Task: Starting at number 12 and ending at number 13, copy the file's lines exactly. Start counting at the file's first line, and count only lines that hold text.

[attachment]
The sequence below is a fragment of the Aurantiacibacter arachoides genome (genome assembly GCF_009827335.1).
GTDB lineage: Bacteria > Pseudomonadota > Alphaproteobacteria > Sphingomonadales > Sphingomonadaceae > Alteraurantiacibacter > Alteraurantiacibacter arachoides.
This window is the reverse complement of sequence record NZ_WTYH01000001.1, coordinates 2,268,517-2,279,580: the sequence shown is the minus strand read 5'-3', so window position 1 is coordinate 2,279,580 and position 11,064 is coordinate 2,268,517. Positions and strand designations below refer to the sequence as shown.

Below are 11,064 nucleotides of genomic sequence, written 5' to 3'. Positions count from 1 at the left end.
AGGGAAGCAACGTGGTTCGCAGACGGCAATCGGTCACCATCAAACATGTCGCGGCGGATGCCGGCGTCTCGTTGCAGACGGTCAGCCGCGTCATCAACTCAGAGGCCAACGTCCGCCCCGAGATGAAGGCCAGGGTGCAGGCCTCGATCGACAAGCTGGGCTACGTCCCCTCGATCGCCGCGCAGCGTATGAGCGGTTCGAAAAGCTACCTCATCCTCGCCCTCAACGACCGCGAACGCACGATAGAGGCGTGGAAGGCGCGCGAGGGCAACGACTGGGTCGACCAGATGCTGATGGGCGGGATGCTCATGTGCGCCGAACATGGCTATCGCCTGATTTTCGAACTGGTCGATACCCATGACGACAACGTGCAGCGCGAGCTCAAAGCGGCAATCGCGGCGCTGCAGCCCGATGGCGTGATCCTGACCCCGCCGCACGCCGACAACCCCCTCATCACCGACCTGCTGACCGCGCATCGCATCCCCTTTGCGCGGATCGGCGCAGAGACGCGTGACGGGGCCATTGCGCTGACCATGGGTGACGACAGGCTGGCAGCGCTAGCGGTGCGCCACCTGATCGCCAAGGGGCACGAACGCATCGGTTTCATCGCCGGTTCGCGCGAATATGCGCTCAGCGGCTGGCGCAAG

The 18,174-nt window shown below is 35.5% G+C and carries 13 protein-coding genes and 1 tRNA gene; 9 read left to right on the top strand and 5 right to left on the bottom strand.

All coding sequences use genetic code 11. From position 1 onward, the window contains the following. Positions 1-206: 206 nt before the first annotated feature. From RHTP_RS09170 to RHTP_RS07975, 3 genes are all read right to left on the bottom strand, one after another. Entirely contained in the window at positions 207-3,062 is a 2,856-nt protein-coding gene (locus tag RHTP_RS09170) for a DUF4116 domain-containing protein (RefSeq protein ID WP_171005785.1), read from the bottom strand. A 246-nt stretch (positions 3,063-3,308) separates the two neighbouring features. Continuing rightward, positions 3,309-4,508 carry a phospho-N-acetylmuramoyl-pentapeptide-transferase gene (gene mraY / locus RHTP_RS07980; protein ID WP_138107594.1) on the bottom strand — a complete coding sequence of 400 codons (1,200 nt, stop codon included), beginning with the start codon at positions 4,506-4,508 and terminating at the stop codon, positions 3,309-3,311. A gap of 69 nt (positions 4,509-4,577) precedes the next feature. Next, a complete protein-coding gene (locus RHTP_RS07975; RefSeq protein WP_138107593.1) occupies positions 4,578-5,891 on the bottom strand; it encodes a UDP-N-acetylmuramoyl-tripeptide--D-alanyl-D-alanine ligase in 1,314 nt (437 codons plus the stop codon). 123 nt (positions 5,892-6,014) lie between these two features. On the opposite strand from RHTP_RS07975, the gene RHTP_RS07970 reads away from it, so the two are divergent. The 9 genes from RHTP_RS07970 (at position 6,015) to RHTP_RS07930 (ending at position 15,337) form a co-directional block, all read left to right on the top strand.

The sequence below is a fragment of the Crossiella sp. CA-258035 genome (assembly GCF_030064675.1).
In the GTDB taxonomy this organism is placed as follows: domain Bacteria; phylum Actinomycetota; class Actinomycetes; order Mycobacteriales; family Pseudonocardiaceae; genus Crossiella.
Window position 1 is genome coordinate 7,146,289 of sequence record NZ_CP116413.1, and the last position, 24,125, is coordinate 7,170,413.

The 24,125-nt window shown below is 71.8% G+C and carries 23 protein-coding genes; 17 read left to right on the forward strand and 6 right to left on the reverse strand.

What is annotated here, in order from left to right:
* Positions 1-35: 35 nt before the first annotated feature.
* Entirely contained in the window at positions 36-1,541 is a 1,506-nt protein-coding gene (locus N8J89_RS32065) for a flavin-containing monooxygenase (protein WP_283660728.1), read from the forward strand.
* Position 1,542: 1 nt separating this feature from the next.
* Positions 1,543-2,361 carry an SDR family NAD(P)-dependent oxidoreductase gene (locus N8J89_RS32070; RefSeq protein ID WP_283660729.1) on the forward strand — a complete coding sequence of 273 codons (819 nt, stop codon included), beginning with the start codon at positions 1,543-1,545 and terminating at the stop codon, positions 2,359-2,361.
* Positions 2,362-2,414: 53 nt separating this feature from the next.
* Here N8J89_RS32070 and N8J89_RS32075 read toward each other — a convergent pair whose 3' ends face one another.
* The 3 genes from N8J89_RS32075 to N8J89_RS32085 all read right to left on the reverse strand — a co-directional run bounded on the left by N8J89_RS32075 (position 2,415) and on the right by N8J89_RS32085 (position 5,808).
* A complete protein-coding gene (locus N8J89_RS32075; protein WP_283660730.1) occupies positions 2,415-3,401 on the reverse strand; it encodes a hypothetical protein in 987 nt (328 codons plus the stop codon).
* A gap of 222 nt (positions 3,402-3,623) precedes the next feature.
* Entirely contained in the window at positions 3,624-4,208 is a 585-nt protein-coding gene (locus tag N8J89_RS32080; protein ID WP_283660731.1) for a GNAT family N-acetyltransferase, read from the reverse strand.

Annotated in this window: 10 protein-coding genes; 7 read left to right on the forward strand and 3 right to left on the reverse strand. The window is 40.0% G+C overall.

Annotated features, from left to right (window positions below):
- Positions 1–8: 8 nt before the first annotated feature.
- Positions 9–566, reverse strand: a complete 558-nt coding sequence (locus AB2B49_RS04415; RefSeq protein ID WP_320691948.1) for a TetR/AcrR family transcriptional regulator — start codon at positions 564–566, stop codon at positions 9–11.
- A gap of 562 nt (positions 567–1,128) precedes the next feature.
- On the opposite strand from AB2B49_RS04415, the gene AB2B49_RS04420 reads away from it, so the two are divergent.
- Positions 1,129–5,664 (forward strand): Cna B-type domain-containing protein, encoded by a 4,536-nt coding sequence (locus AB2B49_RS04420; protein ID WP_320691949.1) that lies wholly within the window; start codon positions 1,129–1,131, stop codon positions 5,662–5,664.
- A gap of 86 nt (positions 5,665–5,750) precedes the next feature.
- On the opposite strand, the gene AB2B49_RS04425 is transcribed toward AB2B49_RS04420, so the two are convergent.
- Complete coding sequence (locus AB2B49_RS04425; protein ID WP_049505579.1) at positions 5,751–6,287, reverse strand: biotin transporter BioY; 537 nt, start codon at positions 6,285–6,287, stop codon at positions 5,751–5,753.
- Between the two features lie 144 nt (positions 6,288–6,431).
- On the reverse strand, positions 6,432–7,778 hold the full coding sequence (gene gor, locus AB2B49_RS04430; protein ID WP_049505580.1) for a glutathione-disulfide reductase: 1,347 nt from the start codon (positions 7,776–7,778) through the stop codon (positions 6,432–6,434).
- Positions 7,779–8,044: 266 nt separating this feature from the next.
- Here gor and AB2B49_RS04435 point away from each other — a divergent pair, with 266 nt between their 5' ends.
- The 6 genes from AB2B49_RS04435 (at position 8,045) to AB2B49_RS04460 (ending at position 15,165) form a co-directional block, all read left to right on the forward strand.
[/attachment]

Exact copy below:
What is annotated here, in order from left to right:
* Positions 1-35: 35 nt before the first annotated feature.